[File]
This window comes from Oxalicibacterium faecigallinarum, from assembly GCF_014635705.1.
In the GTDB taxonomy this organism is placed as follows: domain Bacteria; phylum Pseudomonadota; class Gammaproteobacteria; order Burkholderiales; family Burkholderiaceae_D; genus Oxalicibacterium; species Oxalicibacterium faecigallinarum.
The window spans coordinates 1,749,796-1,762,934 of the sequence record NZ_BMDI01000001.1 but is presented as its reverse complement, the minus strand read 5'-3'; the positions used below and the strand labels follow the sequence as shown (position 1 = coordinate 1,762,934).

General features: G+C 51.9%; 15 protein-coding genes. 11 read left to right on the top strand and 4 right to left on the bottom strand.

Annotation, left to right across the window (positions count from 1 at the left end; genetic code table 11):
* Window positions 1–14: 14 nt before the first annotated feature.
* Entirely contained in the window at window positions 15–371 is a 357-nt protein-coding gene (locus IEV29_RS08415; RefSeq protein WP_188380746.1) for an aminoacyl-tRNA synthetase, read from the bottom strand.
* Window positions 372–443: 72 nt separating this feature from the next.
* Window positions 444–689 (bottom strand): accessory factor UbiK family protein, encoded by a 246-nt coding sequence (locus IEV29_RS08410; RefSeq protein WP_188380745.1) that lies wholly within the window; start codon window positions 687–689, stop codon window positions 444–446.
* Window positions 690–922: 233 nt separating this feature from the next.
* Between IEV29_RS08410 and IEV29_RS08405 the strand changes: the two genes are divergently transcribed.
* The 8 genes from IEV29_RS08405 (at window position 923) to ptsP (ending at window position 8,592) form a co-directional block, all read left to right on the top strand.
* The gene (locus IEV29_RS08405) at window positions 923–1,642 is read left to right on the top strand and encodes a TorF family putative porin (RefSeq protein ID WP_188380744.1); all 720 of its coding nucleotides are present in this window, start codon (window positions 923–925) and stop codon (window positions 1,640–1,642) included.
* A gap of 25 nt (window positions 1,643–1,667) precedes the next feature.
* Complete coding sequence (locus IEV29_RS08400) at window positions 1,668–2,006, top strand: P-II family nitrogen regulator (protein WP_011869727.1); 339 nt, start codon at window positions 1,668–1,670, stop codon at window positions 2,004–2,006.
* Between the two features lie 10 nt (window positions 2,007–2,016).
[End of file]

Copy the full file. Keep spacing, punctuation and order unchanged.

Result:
This window comes from Oxalicibacterium faecigallinarum, from assembly GCF_014635705.1.
In the GTDB taxonomy this organism is placed as follows: domain Bacteria; phylum Pseudomonadota; class Gammaproteobacteria; order Burkholderiales; family Burkholderiaceae_D; genus Oxalicibacterium; species Oxalicibacterium faecigallinarum.
The window spans coordinates 1,749,796-1,762,934 of the sequence record NZ_BMDI01000001.1 but is presented as its reverse complement, the minus strand read 5'-3'; the positions used below and the strand labels follow the sequence as shown (position 1 = coordinate 1,762,934).

General features: G+C 51.9%; 15 protein-coding genes. 11 read left to right on the top strand and 4 right to left on the bottom strand.

Annotation, left to right across the window (positions count from 1 at the left end; genetic code table 11):
* Window positions 1–14: 14 nt before the first annotated feature.
* Entirely contained in the window at window positions 15–371 is a 357-nt protein-coding gene (locus IEV29_RS08415; RefSeq protein WP_188380746.1) for an aminoacyl-tRNA synthetase, read from the bottom strand.
* Window positions 372–443: 72 nt separating this feature from the next.
* Window positions 444–689 (bottom strand): accessory factor UbiK family protein, encoded by a 246-nt coding sequence (locus IEV29_RS08410; RefSeq protein WP_188380745.1) that lies wholly within the window; start codon window positions 687–689, stop codon window positions 444–446.
* Window positions 690–922: 233 nt separating this feature from the next.
* Between IEV29_RS08410 and IEV29_RS08405 the strand changes: the two genes are divergently transcribed.
* The 8 genes from IEV29_RS08405 (at window position 923) to ptsP (ending at window position 8,592) form a co-directional block, all read left to right on the top strand.
* The gene (locus IEV29_RS08405) at window positions 923–1,642 is read left to right on the top strand and encodes a TorF family putative porin (RefSeq protein ID WP_188380744.1); all 720 of its coding nucleotides are present in this window, start codon (window positions 923–925) and stop codon (window positions 1,640–1,642) included.
* A gap of 25 nt (window positions 1,643–1,667) precedes the next feature.
* Complete coding sequence (locus IEV29_RS08400) at window positions 1,668–2,006, top strand: P-II family nitrogen regulator (protein WP_011869727.1); 339 nt, start codon at window positions 1,668–1,670, stop codon at window positions 2,004–2,006.
* Between the two features lie 10 nt (window positions 2,007–2,016).